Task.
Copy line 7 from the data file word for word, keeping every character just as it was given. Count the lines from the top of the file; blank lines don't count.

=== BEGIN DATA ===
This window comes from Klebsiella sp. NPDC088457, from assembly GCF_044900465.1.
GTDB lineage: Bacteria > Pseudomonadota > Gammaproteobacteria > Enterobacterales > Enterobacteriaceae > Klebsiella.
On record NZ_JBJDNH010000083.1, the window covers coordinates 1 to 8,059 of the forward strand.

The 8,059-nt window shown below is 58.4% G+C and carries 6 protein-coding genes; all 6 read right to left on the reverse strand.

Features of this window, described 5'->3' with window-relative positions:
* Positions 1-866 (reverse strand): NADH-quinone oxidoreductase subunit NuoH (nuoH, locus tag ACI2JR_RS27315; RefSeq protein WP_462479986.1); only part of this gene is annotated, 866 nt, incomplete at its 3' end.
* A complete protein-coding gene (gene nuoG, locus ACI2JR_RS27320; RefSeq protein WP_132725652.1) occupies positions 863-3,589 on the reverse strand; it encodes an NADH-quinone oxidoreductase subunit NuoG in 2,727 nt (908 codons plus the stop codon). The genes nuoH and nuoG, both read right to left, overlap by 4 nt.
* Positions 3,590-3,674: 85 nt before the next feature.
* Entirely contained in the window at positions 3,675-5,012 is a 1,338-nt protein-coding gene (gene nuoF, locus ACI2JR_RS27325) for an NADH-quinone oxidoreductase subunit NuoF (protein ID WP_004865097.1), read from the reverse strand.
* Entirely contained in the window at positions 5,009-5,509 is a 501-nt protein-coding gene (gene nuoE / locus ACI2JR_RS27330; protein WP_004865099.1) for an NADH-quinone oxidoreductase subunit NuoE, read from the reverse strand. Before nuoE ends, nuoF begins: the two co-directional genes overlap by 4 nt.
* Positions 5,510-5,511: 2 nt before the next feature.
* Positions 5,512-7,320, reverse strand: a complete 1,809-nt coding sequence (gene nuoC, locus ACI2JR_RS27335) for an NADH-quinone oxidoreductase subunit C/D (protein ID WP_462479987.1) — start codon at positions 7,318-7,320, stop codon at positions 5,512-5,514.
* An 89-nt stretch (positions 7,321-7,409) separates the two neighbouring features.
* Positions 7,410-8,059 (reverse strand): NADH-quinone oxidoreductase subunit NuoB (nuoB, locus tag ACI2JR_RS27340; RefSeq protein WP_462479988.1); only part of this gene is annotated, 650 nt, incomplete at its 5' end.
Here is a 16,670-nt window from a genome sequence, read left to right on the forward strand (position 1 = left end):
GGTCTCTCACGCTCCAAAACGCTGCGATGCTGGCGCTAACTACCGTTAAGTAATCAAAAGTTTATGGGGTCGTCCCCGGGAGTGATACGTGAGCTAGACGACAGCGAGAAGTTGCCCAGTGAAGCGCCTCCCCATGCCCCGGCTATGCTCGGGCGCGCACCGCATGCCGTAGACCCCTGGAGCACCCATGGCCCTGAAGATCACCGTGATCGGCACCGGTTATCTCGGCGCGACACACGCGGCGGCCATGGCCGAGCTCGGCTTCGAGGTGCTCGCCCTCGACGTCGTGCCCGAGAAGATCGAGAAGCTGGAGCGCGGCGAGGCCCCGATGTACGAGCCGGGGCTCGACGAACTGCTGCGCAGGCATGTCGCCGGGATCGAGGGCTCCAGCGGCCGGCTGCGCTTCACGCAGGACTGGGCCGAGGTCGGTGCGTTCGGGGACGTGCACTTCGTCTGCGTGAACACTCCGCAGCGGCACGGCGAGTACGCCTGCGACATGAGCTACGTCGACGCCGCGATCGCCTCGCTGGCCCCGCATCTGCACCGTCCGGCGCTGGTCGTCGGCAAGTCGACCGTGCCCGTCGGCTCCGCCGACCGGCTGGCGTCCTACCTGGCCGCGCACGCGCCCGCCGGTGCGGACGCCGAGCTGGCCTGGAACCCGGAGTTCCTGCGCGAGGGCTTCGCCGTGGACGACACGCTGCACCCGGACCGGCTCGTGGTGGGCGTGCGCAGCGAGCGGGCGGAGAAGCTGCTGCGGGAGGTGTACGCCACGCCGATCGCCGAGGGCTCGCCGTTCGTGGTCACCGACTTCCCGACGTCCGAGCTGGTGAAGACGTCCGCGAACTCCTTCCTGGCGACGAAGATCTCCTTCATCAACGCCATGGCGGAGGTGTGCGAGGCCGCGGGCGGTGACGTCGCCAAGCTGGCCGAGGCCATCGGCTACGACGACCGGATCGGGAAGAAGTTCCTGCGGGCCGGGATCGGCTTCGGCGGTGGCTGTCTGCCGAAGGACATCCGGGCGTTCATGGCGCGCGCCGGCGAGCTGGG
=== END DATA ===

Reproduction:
* A complete protein-coding gene (gene nuoG, locus ACI2JR_RS27320; RefSeq protein WP_132725652.1) occupies positions 863-3,589 on the reverse strand; it encodes an NADH-quinone oxidoreductase subunit NuoG in 2,727 nt (908 codons plus the stop codon). The genes nuoH and nuoG, both read right to left, overlap by 4 nt.